This is such a good little read. I had to share it.
The Harvard Business Review sent this out today, October 27, 2020. One week before the 2020 American Presidential Election. Their last election had an unexpected outcome and has been followed by four years of media mayhem. Even Canadian conversations have been occupied by it all. With one week left, here’s a tip for us all.
|Today’s Tip: How to Have a Productive Conversation About Politics at Work
|No one wants to get into a heated political debate with their coworkers, especially over Zoom or on the phone. But what do you do if your colleague insists on bringing up the election or other fraught topics? Start by setting clear boundaries. Calmly agree upon some general ground rules. If things start to get emotional, watch yourself to make sure you’re not violating those boundaries, and gracefully exit the conversation if you feel the other person isn’t respecting your agreed-upon terms. Be curious about your coworker’s views. When you genuinely inquire into others’ experiences and what shapes their perspective, there’s a good chance you’ll find things that surprise you, teach you, and open your mind.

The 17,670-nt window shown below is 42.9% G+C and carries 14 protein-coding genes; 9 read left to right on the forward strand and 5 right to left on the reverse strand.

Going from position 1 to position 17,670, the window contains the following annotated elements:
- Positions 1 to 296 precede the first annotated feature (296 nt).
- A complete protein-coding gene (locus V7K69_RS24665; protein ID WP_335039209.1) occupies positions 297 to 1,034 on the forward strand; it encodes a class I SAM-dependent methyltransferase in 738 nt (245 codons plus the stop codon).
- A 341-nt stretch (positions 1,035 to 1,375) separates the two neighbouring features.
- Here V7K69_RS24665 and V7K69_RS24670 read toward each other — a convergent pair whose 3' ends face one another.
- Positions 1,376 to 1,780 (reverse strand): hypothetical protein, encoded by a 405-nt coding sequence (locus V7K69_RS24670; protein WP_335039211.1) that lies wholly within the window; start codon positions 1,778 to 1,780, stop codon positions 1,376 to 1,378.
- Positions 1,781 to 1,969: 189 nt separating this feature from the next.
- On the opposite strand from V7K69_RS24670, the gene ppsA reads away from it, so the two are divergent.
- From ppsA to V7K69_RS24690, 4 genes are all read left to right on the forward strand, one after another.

Point out areas of agreement, especially ones that require you to relinquish previously cherished “facts.” This makes it safe for the other person to do the same. Keeping these simple tactics in mind will help you navigate tricky conversations, protecting you and your relationships at work.
This tip is adapted from “What to Do When Your Coworker Brings Up Politics,” by Joseph Grenny